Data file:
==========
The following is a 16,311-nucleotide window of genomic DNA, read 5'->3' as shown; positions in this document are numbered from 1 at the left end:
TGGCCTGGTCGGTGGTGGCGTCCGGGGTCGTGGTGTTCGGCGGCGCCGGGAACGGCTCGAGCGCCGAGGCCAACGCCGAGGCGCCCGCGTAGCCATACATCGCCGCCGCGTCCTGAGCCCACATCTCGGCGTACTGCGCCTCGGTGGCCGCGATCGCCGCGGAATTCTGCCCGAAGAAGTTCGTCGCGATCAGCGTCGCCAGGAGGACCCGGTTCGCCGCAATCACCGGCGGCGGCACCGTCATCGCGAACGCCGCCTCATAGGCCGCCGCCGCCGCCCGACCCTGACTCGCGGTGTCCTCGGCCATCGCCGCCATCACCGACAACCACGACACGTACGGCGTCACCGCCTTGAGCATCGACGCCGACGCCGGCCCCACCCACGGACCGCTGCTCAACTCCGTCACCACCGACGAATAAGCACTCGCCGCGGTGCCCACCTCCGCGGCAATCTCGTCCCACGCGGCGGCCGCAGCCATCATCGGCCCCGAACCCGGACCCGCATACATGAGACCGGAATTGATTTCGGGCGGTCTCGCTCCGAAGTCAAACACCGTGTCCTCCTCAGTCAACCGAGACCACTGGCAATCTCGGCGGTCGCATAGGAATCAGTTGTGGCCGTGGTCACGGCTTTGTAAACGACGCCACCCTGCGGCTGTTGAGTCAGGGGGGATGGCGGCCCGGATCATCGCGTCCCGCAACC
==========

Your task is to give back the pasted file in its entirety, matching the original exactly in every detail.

The following is a 16,311-nucleotide window of genomic DNA, read 5'->3' as shown; positions in this document are numbered from 1 at the left end:
TGGCCTGGTCGGTGGTGGCGTCCGGGGTCGTGGTGTTCGGCGGCGCCGGGAACGGCTCGAGCGCCGAGGCCAACGCCGAGGCGCCCGCGTAGCCATACATCGCCGCCGCGTCCTGAGCCCACATCTCGGCGTACTGCGCCTCGGTGGCCGCGATCGCCGCGGAATTCTGCCCGAAGAAGTTCGTCGCGATCAGCGTCGCCAGGAGGACCCGGTTCGCCGCAATCACCGGCGGCGGCACCGTCATCGCGAACGCCGCCTCATAGGCCGCCGCCGCCGCCCGACCCTGACTCGCGGTGTCCTCGGCCATCGCCGCCATCACCGACAACCACGACACGTACGGCGTCACCGCCTTGAGCATCGACGCCGACGCCGGCCCCACCCACGGACCGCTGCTCAACTCCGTCACCACCGACGAATAAGCACTCGCCGCGGTGCCCACCTCCGCGGCAATCTCGTCCCACGCGGCGGCCGCAGCCATCATCGGCCCCGAACCCGGACCCGCATACATGAGACCGGAATTGATTTCGGGCGGTCTCGCTCCGAAGTCAAACACCGTGTCCTCCTCAGTCAACCGAGACCACTGGCAATCTCGGCGGTCGCATAGGAATCAGTTGTGGCCGTGGTCACGGCTTTGTAAACGACGCCACCCTGCGGCTGTTGAGTCAGGGGGGATGGCGGCCCGGATCATCGCGTCCCGCAACC